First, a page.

President ObamaÃ¢â‚¬â„¢s comments follow landmark healthcare reform that failed to consider malpractice reform.
So what are we to make of this latest call?
Fortunately a number of commentators and bloggers have done the analysis. HereÃ¢â‚¬â„¢s their take on the matter:
Over at Forbes Health Dollars blog, David Whelan says the PresidentÃ¢â‚¬â„¢s endorsement of malpractice reform warrants skepticism and offers some circumstantial evidence to support his view. His conclusion is that we shouldnÃ¢â‚¬â„¢t get too excited just yet.
The Fact Checker at the Washington Post makes the point that President Obama favors certain ways of trying to lower costs related to malpractice, such as state incentives aimed at curbing lawsuits Ã¢â‚¬“ rather than federal damage caps that Republicans favor.
Meanwhile, The HillÃ¢â‚¬â„¢s Healthwatch blog reports that senior Senate Democrats are highly skeptical of the PresidentÃ¢â‚¬â„¢s call for medical malpractice reform. Senator Patrick Leahy (D-VT), chairman of the Senate Judiciary Committee, is quoted saying he would only support such reform if it was part of broader legislation that included other fixes such as a controversial proposal to repeal insurersÃ¢â‚¬â„¢ exemption from federal antitrust rules.
Check out the I.I.I. backgrounder on medical malpractice.
Studies have shown that tort reforms, particularly caps on noneconomic damages, are a key contributor to lowering medical liability claims and costs and ultimately healthcare costs.
Better risk management by hospitals Ã¢â‚¬“ such as prompt disclosure of medical errors — is also being shown to help reduce these costs.
The Annals of Internal Medicine reports that duringÃ‚ the period in which a program was implemented at the University of Michigan Health System (UMHS) to fully disclose medical errors to patients and offer compensation, there was a reduction in the number of new claims filed and a decline in lawsuits.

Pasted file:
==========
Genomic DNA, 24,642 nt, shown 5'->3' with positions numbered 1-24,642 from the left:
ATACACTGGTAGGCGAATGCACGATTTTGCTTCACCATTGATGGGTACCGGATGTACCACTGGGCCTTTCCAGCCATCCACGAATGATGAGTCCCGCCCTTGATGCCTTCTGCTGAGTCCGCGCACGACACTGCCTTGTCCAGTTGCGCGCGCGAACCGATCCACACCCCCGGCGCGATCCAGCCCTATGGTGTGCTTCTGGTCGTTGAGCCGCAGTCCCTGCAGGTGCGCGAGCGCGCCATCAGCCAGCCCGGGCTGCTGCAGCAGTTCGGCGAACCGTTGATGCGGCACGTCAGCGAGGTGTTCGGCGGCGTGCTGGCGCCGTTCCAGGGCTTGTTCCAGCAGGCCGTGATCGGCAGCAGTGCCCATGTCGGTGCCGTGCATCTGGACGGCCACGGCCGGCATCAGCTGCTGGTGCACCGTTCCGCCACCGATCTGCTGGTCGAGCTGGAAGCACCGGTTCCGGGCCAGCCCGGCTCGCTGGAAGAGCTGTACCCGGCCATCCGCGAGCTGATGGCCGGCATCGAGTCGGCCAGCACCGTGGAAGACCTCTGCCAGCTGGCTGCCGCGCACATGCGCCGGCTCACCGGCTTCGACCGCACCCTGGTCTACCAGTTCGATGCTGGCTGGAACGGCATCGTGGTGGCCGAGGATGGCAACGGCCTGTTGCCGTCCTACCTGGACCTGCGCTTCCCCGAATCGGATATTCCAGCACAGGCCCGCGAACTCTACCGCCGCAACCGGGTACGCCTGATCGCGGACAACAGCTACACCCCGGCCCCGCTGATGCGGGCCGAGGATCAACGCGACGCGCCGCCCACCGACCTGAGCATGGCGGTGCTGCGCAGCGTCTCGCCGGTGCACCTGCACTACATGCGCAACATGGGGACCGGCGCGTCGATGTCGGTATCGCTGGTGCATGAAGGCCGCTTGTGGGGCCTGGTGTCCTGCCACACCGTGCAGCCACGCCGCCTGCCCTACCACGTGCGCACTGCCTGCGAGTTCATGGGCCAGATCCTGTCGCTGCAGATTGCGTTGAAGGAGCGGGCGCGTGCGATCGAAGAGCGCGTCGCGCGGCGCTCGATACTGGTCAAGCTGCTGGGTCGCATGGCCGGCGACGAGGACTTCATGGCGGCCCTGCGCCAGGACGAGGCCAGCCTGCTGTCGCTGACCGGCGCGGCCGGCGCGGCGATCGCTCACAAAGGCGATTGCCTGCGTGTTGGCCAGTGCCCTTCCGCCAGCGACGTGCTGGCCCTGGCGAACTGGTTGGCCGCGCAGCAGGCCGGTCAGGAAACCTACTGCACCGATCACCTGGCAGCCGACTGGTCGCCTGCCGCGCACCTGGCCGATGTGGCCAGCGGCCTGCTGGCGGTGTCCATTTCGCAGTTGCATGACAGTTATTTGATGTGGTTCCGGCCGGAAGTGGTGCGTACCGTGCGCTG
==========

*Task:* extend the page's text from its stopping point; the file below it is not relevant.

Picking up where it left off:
After the program was implemented, the average monthly rate of new claims decreased from 7.03 to 4.52 per 100,000 patient encounters.
The average monthly rate of lawsuits decreased from 2.13 to 0.75 per 100,000 patient encounters, while the median time from claim reporting to resolution declined from 1.36 to 0.95 years.
There are a couple of caveats to the study findings. As noted by the Wall Street Journal health blog, whether the costs and number of claims declined as a result of the program is not clear, since there was no control group.
In addition, malpractice claims in general were on the decline in Michigan in the latter part of the study period.
Still, the fact that total liability claims and liability costs did not increase during the implementation of the UMHS program is a positive.
Medical errors are extremely costly. A study recently completed by consultants with Milliman and commissioned by the Society of Actuaries (SOA) estimated that measurable medical errors cost the U.S. economy $19.5 billion in 2008.
Experts said the study findings highlight the need to reduce medical errors and improve quality and efficiency in American healthcare.
Check out I.I.I. information on medical malpractice.
Medical malpractice continues to be the dominant line of business for U.S. captives. The performance of this line therefore can have a significant impact on the overall captive insurance market. A new report by ratings agency A.M. Best notes that medical malpractice net premiums written fell 26 percent in 2007, leading to a 15 percent drop in net premiums written for a composite of 177 captive insurance companies. However, captives overall benefited from favorable underwriting trends. Solid underwriting results in medical malpractice helped the captive compositeÃ¢â‚¬â„¢s loss ratio to improve substantially in 2007 to 61.9, for example. Looking ahead, A.M. Best predicts that in spite of the soft market, the outlook for the captive industry is stable. Captive formations continue even as the commercial market softens and new domiciles have entered the market. A key advantage for captive insurers is also their ability to compete not just on price, but on customized services for their insureds. Check out I.I.I. updates on captives andÃ‚ other riskÃ‚ financing options and on medical malpractice.Ã‚